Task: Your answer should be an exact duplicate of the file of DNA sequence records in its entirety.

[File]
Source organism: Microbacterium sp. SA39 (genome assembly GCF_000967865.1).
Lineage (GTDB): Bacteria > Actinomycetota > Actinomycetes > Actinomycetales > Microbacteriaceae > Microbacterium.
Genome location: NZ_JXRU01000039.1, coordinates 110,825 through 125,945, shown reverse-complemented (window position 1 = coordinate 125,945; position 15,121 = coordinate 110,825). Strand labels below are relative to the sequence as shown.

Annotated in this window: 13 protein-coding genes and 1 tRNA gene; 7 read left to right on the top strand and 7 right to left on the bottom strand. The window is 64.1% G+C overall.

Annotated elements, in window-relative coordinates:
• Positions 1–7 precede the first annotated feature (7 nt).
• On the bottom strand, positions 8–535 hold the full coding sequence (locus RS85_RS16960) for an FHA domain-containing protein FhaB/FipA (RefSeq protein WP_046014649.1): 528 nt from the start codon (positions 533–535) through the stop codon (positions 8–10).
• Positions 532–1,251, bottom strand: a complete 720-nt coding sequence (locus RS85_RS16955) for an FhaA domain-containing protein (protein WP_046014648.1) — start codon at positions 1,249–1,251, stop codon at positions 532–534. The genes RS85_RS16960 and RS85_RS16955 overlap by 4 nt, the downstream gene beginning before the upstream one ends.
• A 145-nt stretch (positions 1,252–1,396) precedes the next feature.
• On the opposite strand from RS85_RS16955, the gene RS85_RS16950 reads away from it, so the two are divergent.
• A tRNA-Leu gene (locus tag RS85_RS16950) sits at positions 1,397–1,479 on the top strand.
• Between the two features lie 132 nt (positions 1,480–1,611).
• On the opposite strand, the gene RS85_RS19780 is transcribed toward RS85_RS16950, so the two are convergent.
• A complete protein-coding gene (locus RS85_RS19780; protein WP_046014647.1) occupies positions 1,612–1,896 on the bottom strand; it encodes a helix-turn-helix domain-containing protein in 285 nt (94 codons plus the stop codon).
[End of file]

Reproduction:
Source organism: Microbacterium sp. SA39 (genome assembly GCF_000967865.1).
Lineage (GTDB): Bacteria > Actinomycetota > Actinomycetes > Actinomycetales > Microbacteriaceae > Microbacterium.
Genome location: NZ_JXRU01000039.1, coordinates 110,825 through 125,945, shown reverse-complemented (window position 1 = coordinate 125,945; position 15,121 = coordinate 110,825). Strand labels below are relative to the sequence as shown.

Annotated in this window: 13 protein-coding genes and 1 tRNA gene; 7 read left to right on the top strand and 7 right to left on the bottom strand. The window is 64.1% G+C overall.

Annotated elements, in window-relative coordinates:
• Positions 1–7 precede the first annotated feature (7 nt).
• On the bottom strand, positions 8–535 hold the full coding sequence (locus RS85_RS16960) for an FHA domain-containing protein FhaB/FipA (RefSeq protein WP_046014649.1): 528 nt from the start codon (positions 533–535) through the stop codon (positions 8–10).
• Positions 532–1,251, bottom strand: a complete 720-nt coding sequence (locus RS85_RS16955) for an FhaA domain-containing protein (protein WP_046014648.1) — start codon at positions 1,249–1,251, stop codon at positions 532–534. The genes RS85_RS16960 and RS85_RS16955 overlap by 4 nt, the downstream gene beginning before the upstream one ends.
• A 145-nt stretch (positions 1,252–1,396) precedes the next feature.
• On the opposite strand from RS85_RS16955, the gene RS85_RS16950 reads away from it, so the two are divergent.
• A tRNA-Leu gene (locus tag RS85_RS16950) sits at positions 1,397–1,479 on the top strand.
• Between the two features lie 132 nt (positions 1,480–1,611).
• On the opposite strand, the gene RS85_RS19780 is transcribed toward RS85_RS16950, so the two are convergent.
• A complete protein-coding gene (locus RS85_RS19780; protein WP_046014647.1) occupies positions 1,612–1,896 on the bottom strand; it encodes a helix-turn-helix domain-containing protein in 285 nt (94 codons plus the stop codon).